Hinton v. Colvin

Filing 20

MEMORANDUM of Decision & Order: SO ORDERED that the Plaintiff's motion for a judgment on the pleadings pursuant to Rule 12(c) is denied in its entirety; and the Commissioner's motion for a judgment on the pleadings dismissing the complaint pursuant to Rule 12(c) is granted in its entirety. The Clerk of the Court is respectfully directed to close this case. Ordered by Judge Arthur D. Spatt on 1/12/2018. (Florio, Lisa)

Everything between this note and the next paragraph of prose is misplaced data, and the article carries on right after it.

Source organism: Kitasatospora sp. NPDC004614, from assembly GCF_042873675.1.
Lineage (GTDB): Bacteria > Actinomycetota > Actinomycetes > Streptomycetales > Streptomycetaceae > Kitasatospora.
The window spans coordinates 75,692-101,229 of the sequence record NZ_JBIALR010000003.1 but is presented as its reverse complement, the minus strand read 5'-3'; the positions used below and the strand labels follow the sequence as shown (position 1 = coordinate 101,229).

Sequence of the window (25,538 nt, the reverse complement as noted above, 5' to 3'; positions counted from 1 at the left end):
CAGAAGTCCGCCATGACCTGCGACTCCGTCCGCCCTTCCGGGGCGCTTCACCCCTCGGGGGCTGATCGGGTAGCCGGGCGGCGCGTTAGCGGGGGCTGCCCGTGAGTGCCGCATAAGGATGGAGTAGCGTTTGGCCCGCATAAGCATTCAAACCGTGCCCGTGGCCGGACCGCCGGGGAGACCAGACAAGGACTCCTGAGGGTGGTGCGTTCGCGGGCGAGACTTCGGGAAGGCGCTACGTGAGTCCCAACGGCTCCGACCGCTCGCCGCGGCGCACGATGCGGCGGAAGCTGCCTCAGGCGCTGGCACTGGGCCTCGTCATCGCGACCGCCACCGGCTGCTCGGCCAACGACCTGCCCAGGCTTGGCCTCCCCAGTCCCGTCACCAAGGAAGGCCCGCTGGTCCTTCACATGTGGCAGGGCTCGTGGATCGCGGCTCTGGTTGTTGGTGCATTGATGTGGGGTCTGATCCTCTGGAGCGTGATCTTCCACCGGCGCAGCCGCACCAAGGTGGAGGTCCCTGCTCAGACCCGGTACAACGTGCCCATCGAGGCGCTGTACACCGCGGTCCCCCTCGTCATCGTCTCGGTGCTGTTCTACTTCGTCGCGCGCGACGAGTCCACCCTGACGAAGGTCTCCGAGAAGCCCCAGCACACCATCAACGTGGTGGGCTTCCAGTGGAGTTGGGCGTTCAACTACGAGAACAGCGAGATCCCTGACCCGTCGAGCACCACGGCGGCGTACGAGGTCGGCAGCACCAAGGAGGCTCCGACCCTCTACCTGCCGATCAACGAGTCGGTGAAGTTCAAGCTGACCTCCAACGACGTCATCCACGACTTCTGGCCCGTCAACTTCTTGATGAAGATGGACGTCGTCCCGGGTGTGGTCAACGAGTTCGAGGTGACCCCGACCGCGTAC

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UNITED STATES DISTRICT COURT EASTERN DISTRICT OF NEW YORK ---------------------------------------------------------X MARGARET E. HINTON, Plaintiff, MEMORANDUM OF DECISION & ORDER 16-cv-1735 (ADS) -againstNANCY A. BERRYHILL, Acting Commissioner of Social Security, Defendant. ---------------------------------------------------------X FILED  CLERK    1/12/2018 11:38 am   U.S. DISTRICT COURT  EASTERN DISTRICT OF NEW YORK  LONG ISLAND OFFICE  APPEARANCES: Law Offices of Harry J. Binder and Charles E. Binder, P.C. Attorneys for the Plaintiff 60 East 42nd Street Suite 520 New York, NY 10165 By: Charles E. Binder, Esq., Of Counsel United States Attorney’s Office for the Eastern District of New York Attorneys for the Defendant 271 Cadman Plaza East Brooklyn, NY 11201 By: Arthur Swerdloff, Assistant United States Attorney Melanie Dyani Hendry, Assistant United States Attorney SPATT, District Judge: The Plaintiff Margaret E. Hinton (the “Plaintiff” or the “claimant”) commenced this civil action pursuant to the Social Security Act, 42 U.S.C. § 405 et seq. (the “Act”), challenging a final determination by the Defendant, Nancy A. Berryhill (the “Defendant” or the “Commissioner”), the acting commissioner of the Social Security Administration (the “Administration”) at the time of filing, that she is ineligible to receive Social Security disability insurance benefits. The Court notes that the Plaintiff originally named Carolyn W. Colvin as the Defendant in this action, but by operation of law, the present Acting Commissioner, Nancy A. Berryhill is 1 “automatically substituted as a party.” FED. R. CIV. P. 25(d); see also 45 U.S.C. §405(g) (“Any action instituted in accordance with this subsection shall survive notwithstanding any change in the person occupying the office of Commissioner of Social Security or any vacancy in such office.”). Presently before the Court are the parties’ cross motions, pursuant to Federal Rule of Civil Procedure (“FED. R. CIV. P.” or “Rule”) 12(c) for a judgment on the pleadings. Although the ALJ found that the Plaintiff was disabled as of August 3, 2014, the Plaintiff asks this Court to find that the ALJ erred in failing to find that she was disabled before that date. For the reasons that follow, the Plaintiff’s motion is denied, and the Commissioner’s motion is granted. I. BACKGROUND A. The Relevant Facts While the Plaintiff applied for disability benefits based on a combination of mental and physical impairments, the Plaintiff does not dispute the ALJ’s findings related to her physical conditions. Therefore, the Court will only address those facts that are related to the Plaintiff’s mental impairments. 1. The Plaintiff’s Testimony The Plaintiff was 47 years old at the time of her alleged onset. The Plaintiff lives with her husband and one of their adult daughters. She has a high school diploma and took some college classes. She last worked in December 2011, as a dispatch supervisor for United Parcel Service. The Plaintiff drives about once a week, and her daughter usually drives her to medical appointments. The Plaintiff’s husband handles all of their finances. The Plaintiff bathes herself, and makes simple meals. However, she only goes shopping with her daughter, and her daughter does most of the cooking, laundry, and household cleaning. The Plaintiff asserted that if she 2 spends more than 30 minutes at the grocery store, she has a panic attack. Her only hobby is watching television. She has one friend with whom she communicates on Facebook. The Plaintiff testified that her depression was “really bad” at the time, and has affected her ability to function, sleep without medication, and eat. She has panic attacks at least five times a day, and they last for fifteen to forty-five minutes. She cannot concentrate long enough to follow instructions, and feels overwhelmed “all the time.” 2. The Relevant Medical Evidence a. Pederson-Krag Center On February 9, 2012, the Plaintiff was admitted to the Pederson-Krag Center for outpatient mental health treatment. On February 14, 2012, Dr. Yuan-Fang Chen evaluated the Plaintiff. The Plaintiff had fair eye contact; an anxious mood with congruent affect; slow speech; and impaired insight and judgment. Dr. Chen diagnosed major depressive disorder and assessed a global assessment of functioning (“GAF”) of 45. She was seen again on February 29, 2012, but did not respond to phone calls or letters after that date. She was discharged from the program on March 21, 2012. b. Dr. Renae Ferguson, the Plaintiff’s Treating Physician Dr. Renae Ferguson (“Dr. Ferguson”), who is a psychiatrist, began treating the Plaintiff on September 13, 2012. The Plaintiff informed Dr. Ferguson that she had been hospitalized twice earlier in the year for two attempted suicides. The Plaintiff described symptoms of insomnia, guilt, fatigue, feelings of hopelessness and helplessness, weight gain, feelings of worthlessness, and transient suicidal ideation. She also reported worrying about “everything.” Dr. Ferguson diagnosed the Plaintiff with major depressive disorder, recurrent, and severe, without psychotic 3 features. The Plaintiff’s GAF score was 55. Dr. Ferguson prescribed Trazodone, Klonopin, and Viibryd. During follow-up examinations in October 2012, and January 2013, the Plaintiff told Dr. Ferguson that she was feeling better due to medication. On October 11, 2012, Dr. Ferguson noted that the Plaintiff had a brighter affect; good insight and judgment; and no thought disorder. On January 9, 2013, Dr. Ferguson assessed that the Plaintiff had a calm affect, good insight and judgment, and no thought disorder. On February 5, 2013, Dr. Ferguson completed a medical questionnaire. She said that she had treated the Plaintiff every one to three months since first seeing her in September. The Plaintiff’s symptoms at the time consisted of depressed mood, anhedonia (inability to feel pleasure), hopelessness, worthlessness, decreased concentration and energy, and suicidal ideations. The Plaintiff was taking Vibrydd, Trazadone, and Klonopin. At the time, Dr. Ferguson stated that she expected the Plaintiff’s condition to last one year. She described the Plaintiff’s attitude, appearance, and behavior as friendly, cooperative, well-groomed, and calm; said that she had spontaneous speech with a normal volume, rate, and pattern; and that she did not have thought or perception issues. The Plaintiff’s mood and affect was “better” with treatment, but still depressed and tired. The plaintiff’s orientation, memory, and information were within normal limits. Her cognition was grossly intact. Her insight and judgment were good. Dr. Ferguson stated that she was unable to evaluate the Plaintiff’s ability to function in a work setting, ability to adapt, or her ability to interact socially. She assessed that the Plaintiff did not have any limitations regarding understanding and memory; and that the Plaintiff had some limitations, “maybe”, regarding sustained concentration and persistence because the Plaintiff was so overwhelmed at home and had financial issues. 4 On March 10, 2013, the Plaintiff said that multiple problems in her family were causing her stress. The Plaintiff again noted that she was feeling better with medication. Dr. Ferguson’s diagnosis remained unchanged. She noted that the Plaintiff was well-groomed, oriented, had good insight and judgment, displayed a calm affect, and did not have thought disorder. On August 21, 2013, the Plaintiff complained that she was experiencing more frequent panic attacks, and that certain medication was keeping her up all night. The Plaintiff further stated that she had been twitching, and was experiencing feelings of depression, anhedonia, hopelessness, and poor appetite. A mental status exam revealed that the Plaintiff was tremulous yet oriented; her cognition was grossly intact; she had a good rate and rhythm of speech although it was monotone; calm affect; no thought disorder; and had good insight and judgment. The Plaintiff said that she was feeling “terrible.” On July 10, 2014, the Plaintiff stated that she was experiencing agoraphobia (fear of social interaction), anhedonia, hopelessness, and helplessness. She noted that a change to Zoloft had helped her anxiety and panic attacks. Dr. Ferguson again observed her to be tremulous. The Plaintiff said that she felt “doom and gloom all the time now;” that she kept the apartment a mess to avoid visitors; refused to shower so that she would not have to go out; and would shop in the dark. Her mental status examination was the same as on August 21, 2013. Dr. Ferguson specifically noted that the Plaintiff had a “calm affect even though at one point, she said she was having a panic attack.” (R. at 331). The Plaintiff’s August 7, 2014 visit contained the same verbatim mental status exam. The Plaintiff apparently told Dr. Ferguson on that date that she was forgetful or blocking out chunks of time. However, she said that Xanax was helping her go outside. On November 21, 2014, Dr. Ferguson completed a Mental Impairment Questionnaire. She noted that she had seen the Plaintiff once a month since September of 2012. Her diagnosis was 5 that the Plaintiff suffered from major depressive disorder, recurrent without psychotic features, and rule out panic disorder with agoraphobia. At the time, the Plaintiff was taking Zoloft, Buspar, Trazadone, Xanax, and Propranolol. Dr. Ferguson expected that the Plaintiff’s diagnoses and limitations would last at least 12 months. Dr. Ferguson noted that the Plaintiff displayed a depressed mood; persistent or generalized anxiety; anhedonia; feelings of guilt, worthlessness, hopelessness, disappointment, and being overwhelmed. The Plaintiff had motor tension, but displayed decreased energy and appetite. As to her capacity for attention, Dr. Ferguson noted that the Plaintiff had difficulty thinking or concentrating; was easily distracted; and had poor immediate and recent memory. Finally, she noted that the Plaintiff experiences recurrent panic attacks and bouts of insomnia. While the Plaintiff did not have a low I.Q. or reduced intellectual functioning, Dr. Ferguson stated that she experiences episodes of decompensation or deterioration in a worklike setting which causes her to withdraw. Those periods were a result of her anxiety and avoidance behavior. As to the Plaintiff’s limitations, Dr. Ferguson remarked that she was markedly limited in her ability to remember locations and work-like procedures; understand, remember, and carry out detailed instructions; maintain attention and concentration for extended periods; perform activities within a schedule and consistently be punctual; sustain ordinary routine without supervision; work in coordination with or in proximity to others without being distracted by them; make simple workrelated decisions; complete a workday without interruptions from psychological symptoms; perform at a consistent pace without rest periods of unreasonable length or frequency; interact appropriately with the public; maintain socially appropriate behavior without withdrawing; respond appropriately to workplace changes; be aware of hazards and take appropriate precautions; travel to unfamiliar places or use public transportation; set realistic goals; and, make plans 6 independently. This meant that the Plaintiff’s symptoms were expected to interfere with her abilities to perform those mental activities for more than two-thirds of an eight-hour workday. c. Dr. R. Lopez., State Agency Psychological Consultant On May 6, 2013, Dr. R. Lopez, a state agency psychological consultant, completed a Psychiatric Review Technique form for the Administration. In it, Dr. Lopez stated that the Plaintiff had mild restrictions of her activities of daily living; moderate difficulties in maintaining social functioning; no difficulties in maintaining concentration, persistence, or pace; and no episodes of decompensation of extended duration. He further opined that she was capable of following supervision; relating appropriately to coworkers; and performing substantial gainful activity. B. The Relevant Procedural History On January 3, 2013, the Plaintiff filed an application for Social Security Disability benefits. She alleged that her disability began on December 6, 2011. Her application was denied, and she requested a hearing before an administrative law judge. On December 2, 2014, the Plaintiff appeared, with counsel, before Administrative Law Judge Jacqueline Haber Lamkay (the “ALJ”). On December 12, 2014, the ALJ issued a written decision in which she found that that the Plaintiff was disabled as of August 8, 2014, but not before that date. Specifically, the ALJ found that at all times since her onset, the Plaintiff has suffered from the severe impairments of lumbar degenerative disc disease; osteoarthritis of the right knee status-post meniscectomy; depression; anxiety; and panic attacks. Despite those severe impairments, the ALJ found that the Plaintiff possessed the residual functional capacity (“RFC”) to perform sedentary work as defined in 20 C.F.F. § 404.1567(a), except that the Plaintiff could never climb ladders, ropes, or scaffolds; could occasionally climb ramps and stairs, balance, stoop, and crouch; must avoid concentrated exposure 7 to extreme cold and hazards such as dangerous moving machinery and unprotected heights; is limited to occupations that can be performed using a cane for ambulation; is limited to simple, routine, and repetitive tasks in a low stress work setting defined as not requiring an assembly line pace with only occasional decision-making required and can only handle occasional changes in the work setting; can handle no more than occasional interactions with the public, co-workers, and supervisors; and would need a brief, one to two-minute changes of position every one-half hour. The ALJ found that with this RFC, the Plaintiff could not perform her past relevant work as a shipping supervisor; insurance claims processor; fast food worker; or cashier. With the assistance of the testifying vocational expert, the ALJ found that there was a significant number of jobs that the Plaintiff could have performed before August 8, 2014. However, as of August 8, 2014, due to the Plaintiff’s age, there were not any jobs that existed in significant numbers in the national economy that the Plaintiff could perform. The ALJ therefore determined that the Plaintiff was eligible for Social Security disability benefits as of August 8, 2014. The Plaintiff asked the Appeals Council to review the ALJ’s decision. On February 11, 2016, the Appeals Council denied the Plaintiff’s request for review, and the ALJ’s decision became the final decision of the Commissioner. On April 11, 2016, the Plaintiff filed the instant complaint. II. DISCUSSION A. The Applicable Law While the Act was amended effective March 27, 2017, the Court reviews the ALJ’s decision under the earlier regulations because the Plaintiff’s application was filed before the new regulations went into effect. See Lowry v. Astrue, 474 F. App’x 801, 805 n.2 (2d Cir. 2012) (applying and referencing version of regulation in effect when the ALJ adjudicated plaintiff’s 8 claim); see also Michael Barca, Plaintiff, v. Comm’r of Soc. Sec., Defendant., No. 2:16-CV-187, 2017 WL 3396416, at *8 (D. Vt. Aug. 8, 2017) (applying the regulations in effect when the plaintiff filed his application); Alvarez v. Comm’r of Soc. Sec., No. 14CV3542(MKB), 2015 WL 5657389, at *11 n.26 (E.D.N.Y. Sept. 23, 2015) (“[T]he Court considers the ALJ’s decision in light of the regulation in effect at the time of the decision.” (citing Lowry, 474 F. App’x at 805 n.2)); The Act defines the term “disability” to mean an “inability to engage in any substantial gainful activity by reason of any medically determinable physical or mental impairment . . . which has lasted or can be expected to last for a continuous period of not less than 12 months.” Burgess v. Astrue, 537 F.3d 117, 119 (2d Cir. 2008) (quoting 42 U.S.C. § 423(d)(1)(A)) (quotation marks omitted). In addition, “[t]he impairment must be of ‘such severity that [the claimant] is not only unable to do his previous work but cannot, considering his age, education, and work experience, engage in any other kind of substantial gainful work which exists in the national economy.’” Shaw v. Chater, 221 F.3d 126, 131–32 (2d Cir. 2000) (quoting 42 U.S.C. § 423(d)(2)(A)). In determining whether a claimant is disabled, the Commissioner is required to apply the five-step sequential process set forth in 20 C.F.R. § 404.1520. Rosa v. Callahan, 168 F.3d 72, 77 (2d Cir. 1999). The claimant bears the burden of proving the first four steps, but then the burden shifts to the Commission at the fifth step. Rosa, 168 F.3d at 77. First, the Commissioner considers whether the claimant is presently working in substantial gainful activity. 20 C.F.R. § 404.1520(a)(4)(i); Rosa, 168 F.3d at 77. If the claimant is not so engaged, the Commissioner next considers whether the claimant has a “severe impairment” that significantly limits her physical or mental ability to do basic work activities. 20 C.F.R. § 404.1520(a)(4)(ii); Rosa, 168 F.3d at 77. If the severity requirement is met, the third inquiry is whether, based solely on medical evidence, the claimant has an impairment that is listed in Appendix 1 of the regulations, or is equal to a listed 9 impairment. 20 C.F.R. § 404.1520(a)(4)(iii); 20 C.F.R. Part 404, Subpart P, Appendix 1; Rosa, 168 F.3d at 77. If the claimant has such an impairment, there will be a finding of disability. If not, the fourth inquiry is to determine whether, despite the claimant’s severe impairment, the claimant’s residual functional capacity allows the claimant to perform his or her past work. 20 C.F.R. § 404.1520(a)(4)(iv); Rosa, 168 F.3d at 77. Finally, if a claimant is unable to perform past work, the Commissioner then determines whether there is other work, such as “light work.” that the claimant could perform, taking into account, inter alia, the claimant’s residual functional capacity, age, education, and work experience. 20 C.F.R. § 404.1520(a)(4)(v); Rosa, 168 F.3d at 77. B. The Standard of Review “Judicial review of the denial of disability benefits is narrow” and “[t]he Court will set aside the Commissioner’s conclusions only if they are not supported by substantial evidence in the record as a whole or are based on an erroneous legal standard.” Koffsky v. Apfel, 26 F. Supp. 2d 475, 478 (E.D.N.Y. 1998) (Spatt, J.) (citing Bubnis v. Apfel, 150 F.3d 177, 181 (2d Cir. 1998)). Thus, “the reviewing court does not decide the case de novo.” Pereira v. Astrue, 279 F.R.D. 201, 205 (E.D.N.Y. 2010). Rather, “the findings of the Commissioner as to any fact, if supported by substantial evidence, are conclusive,” id., and therefore, the relevant question is not “whether there is substantial evidence to support the [claimant’s] view”; instead, the Court “must decide whether substantial evidence supports the ALJ’s decision. ” Bonet v. Colvin, 523 F. App’x 58, 59 (2d Cir. 2013) (emphasis in original). In this way, the “substantial evidence” standard is “very deferential” to the Commissioner, and allows courts to reject the ALJ’s findings “only if a reasonable factfinder would have to conclude otherwise.” Brault v. SSA, 683 F.3d 443, 448 (2d Cir. 2012) (quoting Warren v. Shalala, 29 F.3d 1287, 1290 (8th Cir. 1994) (emphasis in original)). 10 This deferential standard applies not only to factual determinations, but also to inferences and conclusions drawn from such facts.” Pena v. Barnhart, No. 01-cv-502, 2002 U.S. Dist. LEXIS 21427, at *20 (S.D.N.Y. Oct. 29, 2002) (citing Levine v. Gardner, 360 F.2d 727, 730 (2d Cir. 1966)). In this context, “[s]ubstantial evidence means ‘more than a mere scintilla. It means such relevant evidence as a reasonable mind might accept as adequate to support a conclusion.’” Burgess, 537 F.3d at 128 (quoting Halloran v. Barnhart, 362 F.3d 28, 31 (2d Cir. 2004)). An ALJ’s findings may properly rest on substantial evidence even where he or she fails to “recite every piece of evidence that contributed to the decision, so long as the record ‘permits [the Court] to glean the rationale of [his or her] decision.’” Cichocki v. Astrue, 729 F.3d 172, 178 n.3 (2d Cir. 2013) (quoting Mongeur v. Heckler, 722 F.2d 1033, 1040 (2d Cir. 1983)). This remains true “even if contrary evidence exists.” Mackey v. Barnhart, 306 F. Supp. 2d 337, 340 (E.D.N.Y. 2004) (citing DeChirico v. Callahan, 134 F.3d 1177, 1182 (2d Cir. 1998) (holding that an ALJ’s decision may be affirmed where there is substantial evidence for both sides)). The Court is prohibited from substituting its own judgment for that of the Commissioner, even if it might justifiably have reached a different result upon a de novo review. See Koffsky, 26 F. Supp. at 478 (quoting Jones v. Sullivan, 949 F.2d 57, 59 (2d Cir. 1991)). C. Application to the Facts Although the ALJ found that the Plaintiff was disabled, the Plaintiff contends that the ALJ erred. Specifically, she states that the ALJ erred because she should have been found disabled as of December 6, 2011, instead of August 3, 2014. The Plaintiff asks the Court to find that the ALJ erred in applying the law and that her decision is not supported by substantial evidence. Specifically, the Plaintiff contends that the ALJ 11 erred in failing to properly apply the treating physician rule; that her RFC assessment is not supported by substantial evidence; and that the ALJ erred in evaluating the Plaintiff’s credibility. The Commissioner opposes each of these points. 1. As to Whether the ALJ Properly Applied the Treating Physician Rule and Determined the Plaintiff’s RFC As stated above, the ALJ found that despite her severe impairments, the Plaintiff possessed the RFC to perform sedentary work with numerous limitations listed above. In coming to this conclusion, the ALJ relied, in part, on the medical opinion of the Plaintiff’s treating physician, Dr. Ferguson. The ALJ afforded great weight to Dr. Ferguson’s opinion. He did not give any reasons for affording Dr. Ferguson’s opinion less than controlling weight. The Court finds that this was not error. Under 20 C.F.R. § 404.1527(c) ALJs are required to weigh and evaluate “every medical opinion.” When assigning weight to a medical opinion, ALJs consider the following factors: the nature of the examining relationship; whether or not the medical opinion was made by a treating source; the length of treatment relationship and the frequency of examination; supportability; consistency; specialization; and “other factors . . . which tend to support or contradict the opinion.” 20 C.F.R. § 404.1527(c); see also Selian v. Astrue, 708 F.3d 409, 418 (2d Cir. 2013). Controlling weight can be given to “a treating source’s medical opinion on the issue(s) of the nature and severity” of the claimant’s impairments if the medical opinion is “well supported by . . . other substantial evidence . . . .” 20 C.F.R. § 404.1527(c)(2). When a treating source’s medical opinion is not supported by substantial evidence, the opinion will not be afforded controlling weight. Snell v. Apfel, 177 F.3d 128, 133 (2d Cir. 1999). Where an ALJ declines to give controlling weight to a treating physician’s opinion, she must provide “good reasons” for doing so, and must consider the above factors in determining the weight to afford to the opinion. 12 20 C.F.R. § 404.1527(c)(2) (“When we do not give the treating source’s medical opinion controlling weight, we apply the factors listed in paragraphs (c)(2)(i) and (c)(2)(ii) of this section, as well as the factors in paragraphs (c)(3) through (c)(6) of this section in determining the weight to give the medical opinion. We will always give good reasons in our notice of determination or decision for the weight we give your treating source’s medical opinion.”). While he did not ascribe controlling weight to Dr. Ferguson’s medical opinion, the ALJ did bestow great weight on her opinion. In reaching his RFC determination, he noted that the Plaintiff’s statements concerning the intensity, persistence, and limiting effects of her symptoms were not entirely credible. Further, while he assigned only limited weight to Dr. Lopez’s opinion, he did not assign “no weight” to it, and therefore utilized it in reaching his RFC determination. As he stated at the conclusion of his opinion, “the above [RFC] assessment is supported by the consultative examination, the treatment record from New York Pain Consultants and psychiatrist Dr. Ferguson.” (R. at 30). Therefore, the ALJ gave good reasons for assigning great weight to the treating physician’s opinion. As to the Plaintiff’s credibility, the ALJ noted that the Plaintiff was laid off in December 2011. An ALJ is permitted to consider a Plaintiff’s work history. See 20 C.F.R. § 404.1529 (stating that the Administration will consider, inter alia, daily activities and medical history). The Plaintiff told an orthopedist on March 14, 2013 that she was able to cook, do laundry, shop, shower, bathe, and dress herself. The Plaintiff told Dr. Ferguson that she even cares for her husband, who is home-bound as a result of illness. These activities of daily living further supported the ALJ’s RFC determination, as well as his decision to afford less than controlling weight to Dr. Ferguson’s opinion. Lewis v. Colvin, 548 F. App’x 675, 677–78 (2d Cir. 2013) (“[T]he ALJ’s determination that [the plaintiff] could perform light work is supported by [the doctor]’s assessment of mild 13 limitations for prolonged sitting, standing, and walking, and direction that Lewis should avoid heavy lifting, and carrying. It is further supported by evidence in the record regarding Lewis's daily activity.” (internal citations to the record and quotation marks omitted)); Cichocki, 729 F.3d at 178 (finding that the ALJ properly relied on the claimant’s reported daily activities, including walking her dogs and cleaning, which were consistent with the capacity to perform light work); Poupore v. Astrue, 566 F.3d 303, 307 (2d Cir. 2009) (observing that the claimant’s varied activities, including childcare, vacuuming, dishwashing, occasional driving, and using the computer, indicated that the claimant’s allegations of disabling limitations were not fully credible). The Plaintiff’s credibility was further undermined by Dr. Ferguson’s own treatment notes. On multiple dates, she noted that the Plaintiff had good insight and judgment; that her cognition was grossly intact; she displayed no thought disorder; and had a calm affect even when the Plaintiff claimed to be experiencing panic attacks. Of importance, in her assessment on February 5, 2013, she noted that the Plaintiff’s orientation, memory, and information were within normal limits. In addition, the Plaintiff continually told Dr. Ferguson that the medication made her feel better. Therefore, Dr. Ferguson’s treatment notes undermined her opinion and supported the ALJ’s RFC determination. Courts have consistently held that an ALJ is entitled to discount a treating physician’s opinion where it is not fully supported by the physician’s treatment notes. See Monroe v. Comm’r of Soc. Sec., 676 F. App’x 5, 7–8 (2d Cir. 2017) (summary order) (holding that a court can give less weight to a treating source’s medical opinion where the treatment notes contradict the opinion); Cichocki, 534 F. App’x at 75 (holding that the ALJ was not required to give controlling weight to treating physician’s medical opinion where the treatment notes contradicted that opinion); Pellam v. Astrue, 508 F. App’x 87, 90 (2d Cir. 2013) (summary order) (holding that ALJ 14 did not need to acquire a medical source statement from the treating physician when the ALJ had all of the treatment notes from the Plaintiff’s treating physicians). Taking all of these factors into account, the ALJ assessed an RFC that was less restrictive than Dr. Ferguson found. Determining a claimant’s RFC is the sole province of an ALJ. See 20 C.F.R. § 404.1546(c) (“If your case is at the administrative law judge hearing level . . . , the administrative law judge . . . is responsible for assessing your residual functional capacity.”). While an RFC determination is, to a certain extent, a medical determination, see Hilsdorf v. Comm’r of Soc. Sec., 724 F. Supp. 2d 330, 347 (E.D.N.Y. 2010), the ultimate RFC determination is left to the ALJ, 20 C.F.R. § 404.1546(c). Consequently, the ALJ did not commit error in assigning an RFC to the Plaintiff that did not precisely align with any doctor’s RFC assessment. See Matta v. Astrue, 508 F. App’x 53, 56 (2d Cir. 2013) (summary order) (“Although the ALJ’s conclusion may not perfectly correspond with any of the opinions of medical sources cited in his decision, he was entitled to weigh all of the evidence available to make an RFC finding that was consistent with the record as a whole.”); see also 20 C.F.R. § 404.1545(a)(1) (stating that the Commissioner will “assess [a claimant’s] residual functional capacity based on all the relevant evidence in [the claimant’s] case record.” (italics added)). Therefore, the ALJ did not err when he assigned great weight to the treating physician’s opinion, and his RFC determination was supported by substantial evidence. Accordingly, the Plaintiff’s motion for a judgment on the pleadings based on those issues is denied. 15 2. As to Whether the ALJ Properly Evaluated the Plaintiff’s Credibility The Plaintiff also contends that the ALJ failed to properly evaluate her credibility because he summarily found that her complaints were not credible using boilerplate language. The Court finds that the ALJ properly evaluated the Plaintiff’s credibility. “It must be emphasized that ‘it is the function of the Commissioner, and not a reviewing court, to pass upon the credibility of witnesses and to set forth clearly its findings which form the basis for its decision.’” Saviano v. Chater, 956 F. Supp. 1061, 1071 (E.D.N.Y. 1997), aff’d, 152 F.3d 920 (2d Cir. 1998) (Spatt, J.) (quoting Stupakevich v. Chater, 907 F. Supp. 632, 637 (E.D.N.Y. 1995)); see also Aponte v. Sec’y, Dep’t of Health and Human Serv., 728 F.2d 588, 591 (2d Cir. 1984) (“It is the function of the [Commissioner], not [the reviewing courts], to resolve evidentiary conflicts and to appraise the credibility of witnesses, including the claimant.” (internal quotation and editing marks and citation omitted)). The plaintiff must bolster complaints of pain by demonstrating, through medical findings, that an underlying condition does exist and that it would be reasonably expected to produce the symptomatology alleged. See 42 U.S.C. § 423(d)(5)(A); 20 C.F.R. §§ 404.1529(b); 416.929(b); Social Security Ruling (“SSR”) 88–13; Gallagher v. Schweiker, 697 F.2d 82, 84 (2d Cir. 1983). The ALJ found that there was an underlying condition, but did not believe that the condition was as severe as the Plaintiff claims. If the claimant’s symptoms indicate a more serious problem than is established by the medical evidence, other factors such as the claimant’s daily activities and the location, duration, frequency, and intensity of the pain should be considered. See 20 C.F.R. §§ 404.1529(c)(3), 416.929(c)(3); SSR 88–13. As stated above, the medical evidence supported the ALJ’s finding that the Plaintiff’s condition is not as severe as she claims. See Alcantara v. Astrue, 667 16 F. Supp. 2d 262, 276 (S.D.N.Y. 2009) (ALJ must take subjective complaints into account only “to the extent that they are consistent with objective medical evidence”). As the ALJ noted, the Plaintiff was “laid off” in December 2011, and the medical evidence did not fully support her testimony about the frequency and duration of daily panic attacks. Indeed, the Plaintiff’s own treating physician noted that the Plaintiff displayed a calm demeanor despite her claim that she was experiencing a panic attack during an examination. (R. at 331). Furthermore, as discussed above, her reported activities of daily living belied her claims relating to the persistence and intensity of her impairments. Therefore, the ALJ had reasons to doubt the Plaintiff’s credibility. The Court finds that the ALJ’s decision was supported by substantial evidence. Accordingly, the Plaintiff’s motion for a judgment on the pleadings based on the ALJ’s evaluation of the Plaintiff’s credibility is denied. III. CONCLUSION For the reasons stated above, the Plaintiff’s motion for a judgment on the pleadings pursuant to Rule 12(c) is denied in its entirety; and the Commissioner’s motion for a judgment on the pleadings dismissing the complaint pursuant to Rule 12(c) is granted in its entirety. The Clerk of the Court is respectfully directed to close this case. SO ORDERED: Dated: Central Islip, New York January 12, 2018 ___/s/ Arthur D. Spatt___ ARTHUR D. SPATT United States District Judge 17